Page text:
• In fact, unless I discover the art of teleportation, there is no way I can be at this second meeting on time anyway. So I won’t be. I’ll rock up late. Make no apologies. Maybe even grab a coffee as I stroll in late. Then ask everyone who got here on time to tell me what I’ve missed 

I’m going out on a limb here. But, if you were designing how to run a meeting from zero, you’d never design it that way, would you?

Here’s another example…

Looking to sell something to someone who’s keen to start exporting to Germany?

If you were starting from zero, you’d:

  1. Start by referring to them wanting to get into Germany, and stating you could help them do so 
  2. Prove you could help them export quicker/better/cheaper than all their other options 
  3. And you’d end by asking when they wanted to start 

But of course, it isn’t like this, is it?

  • ‘We were founded in 1922. Here’s a map of our offices. Our business was founded by the merger of X and Y companies. in fact, here’s a photo of our Founders. Now here’s a list of all the various things we do. And a list of various companies we work with – none of whom wanted to get into Germany incidentally…’ 
  • ‘If you’re still listening, this is how we’ll get you to Germany’ 
  • ‘But you probably won’t be. Because I put all the words I’m saying verbally onto some slides because I didn’t have time to prep properly. I needed Speaker Prompts, you see. So, I guess you’ve read them anyway’ 
  • ‘And I’ll end with a big summary, so I can repeat everything again. Just quicker. 

Once again, if you were designing selling from zero, you’d never do it like that.

Here’s a similar example:

Imagine you’re selling to someone. But this time you don’t know what they want to achieve. So you didn’t know they wanted to get into Germany. If you were designing selling from zero, you’d probably:
  1. Ask them what they wanted to achieve following working with you 
  2. They’d say “To export into Germany”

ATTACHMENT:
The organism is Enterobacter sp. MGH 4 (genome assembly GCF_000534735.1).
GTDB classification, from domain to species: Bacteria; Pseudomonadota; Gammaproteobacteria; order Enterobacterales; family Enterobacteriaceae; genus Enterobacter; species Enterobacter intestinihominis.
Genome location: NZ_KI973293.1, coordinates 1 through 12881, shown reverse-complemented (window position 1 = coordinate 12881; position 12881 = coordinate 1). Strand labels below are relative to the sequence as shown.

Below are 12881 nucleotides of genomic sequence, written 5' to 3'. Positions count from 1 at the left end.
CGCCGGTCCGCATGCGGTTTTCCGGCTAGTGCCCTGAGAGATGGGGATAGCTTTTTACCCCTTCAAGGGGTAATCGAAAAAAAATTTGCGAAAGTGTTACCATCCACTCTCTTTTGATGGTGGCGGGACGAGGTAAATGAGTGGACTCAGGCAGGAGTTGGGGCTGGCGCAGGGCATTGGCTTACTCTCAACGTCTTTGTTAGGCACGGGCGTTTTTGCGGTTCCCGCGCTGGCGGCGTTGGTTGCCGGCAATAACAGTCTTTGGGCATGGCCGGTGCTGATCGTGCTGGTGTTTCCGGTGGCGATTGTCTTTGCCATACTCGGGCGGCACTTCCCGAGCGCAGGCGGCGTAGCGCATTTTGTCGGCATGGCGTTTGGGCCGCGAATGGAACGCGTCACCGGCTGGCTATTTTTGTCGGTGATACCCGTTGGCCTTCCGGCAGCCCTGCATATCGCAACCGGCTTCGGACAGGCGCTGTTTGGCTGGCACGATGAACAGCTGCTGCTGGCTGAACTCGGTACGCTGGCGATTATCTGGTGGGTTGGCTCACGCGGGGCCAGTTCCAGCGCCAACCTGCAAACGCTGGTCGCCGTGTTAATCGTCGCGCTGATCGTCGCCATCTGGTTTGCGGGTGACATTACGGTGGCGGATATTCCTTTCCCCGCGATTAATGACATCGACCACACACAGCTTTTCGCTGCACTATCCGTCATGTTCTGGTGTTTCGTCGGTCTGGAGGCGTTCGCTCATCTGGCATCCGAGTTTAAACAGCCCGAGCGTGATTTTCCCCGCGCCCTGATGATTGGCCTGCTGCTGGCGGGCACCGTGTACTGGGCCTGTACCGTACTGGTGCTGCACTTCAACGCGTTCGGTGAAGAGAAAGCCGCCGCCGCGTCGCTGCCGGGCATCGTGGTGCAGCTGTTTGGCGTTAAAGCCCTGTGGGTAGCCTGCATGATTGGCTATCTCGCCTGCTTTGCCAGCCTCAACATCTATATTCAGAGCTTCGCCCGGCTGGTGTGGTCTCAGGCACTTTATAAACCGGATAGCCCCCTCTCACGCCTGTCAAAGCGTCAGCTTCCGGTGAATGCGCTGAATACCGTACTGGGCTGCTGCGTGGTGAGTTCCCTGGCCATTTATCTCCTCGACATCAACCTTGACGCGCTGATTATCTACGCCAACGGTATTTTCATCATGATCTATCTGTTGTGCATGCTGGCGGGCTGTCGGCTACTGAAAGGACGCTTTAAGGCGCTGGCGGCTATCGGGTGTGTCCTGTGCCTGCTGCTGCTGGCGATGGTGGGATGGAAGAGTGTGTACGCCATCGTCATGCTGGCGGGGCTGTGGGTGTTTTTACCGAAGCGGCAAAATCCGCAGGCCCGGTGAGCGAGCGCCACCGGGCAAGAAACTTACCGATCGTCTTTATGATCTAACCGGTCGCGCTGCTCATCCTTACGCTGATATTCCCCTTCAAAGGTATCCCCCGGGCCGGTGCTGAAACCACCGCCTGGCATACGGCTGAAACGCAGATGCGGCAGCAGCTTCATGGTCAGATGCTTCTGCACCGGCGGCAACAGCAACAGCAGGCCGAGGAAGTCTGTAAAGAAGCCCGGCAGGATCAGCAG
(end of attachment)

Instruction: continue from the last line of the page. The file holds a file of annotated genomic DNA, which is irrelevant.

3. You’d then do everything in the previous example 

But, people don’t sell like this. They don’t ask enough (any?) questions. They just talk about themselves.

One more quick example…

You want to send someone some information they’ll find useful. If you were deciding how to do this from zero, you’d:
  1. Call them in advance, asking what info they want in there 
  2. Create it for them, following their guidance 
  3. Send it to them with notes explaining why you’ve sent it, and what you want them to do with it; and/or 

You would never just send it “FYI”.

I could go on. But you get the point. People don’t communicate in logically sensible ways. Ways they’d communicate if they were designing communication from zero.

No. Instead, they communicate based on their habits. In other words, they do today what they did yesterday. Even if it didn’t work yesterday.

We’re humans. So, we’re creatures of habit. And that’s a good thing. It means we can embed things, freeing-up our brains so we can learn new stuff.

But habits can also be bad. We act without thinking. The dieter who automatically picks up the cake. The reformed smoker who picks up the cigarette. The delegate on a course who says, “This will change what I do forever...after I’ve just answered these 17 emails…oh, it doesn’t seem as important anymore.”

The person who reads these blog posts?

Here’s a really simple idea…

Action point


Look at the communications you’ve got today. If you were designing them from zero – in other words, you weren’t going to base them on what you did last week – how would you go about them? Why not try doing them differently today? You never know, if the new way works, you might get in the habit of doing it this way every time…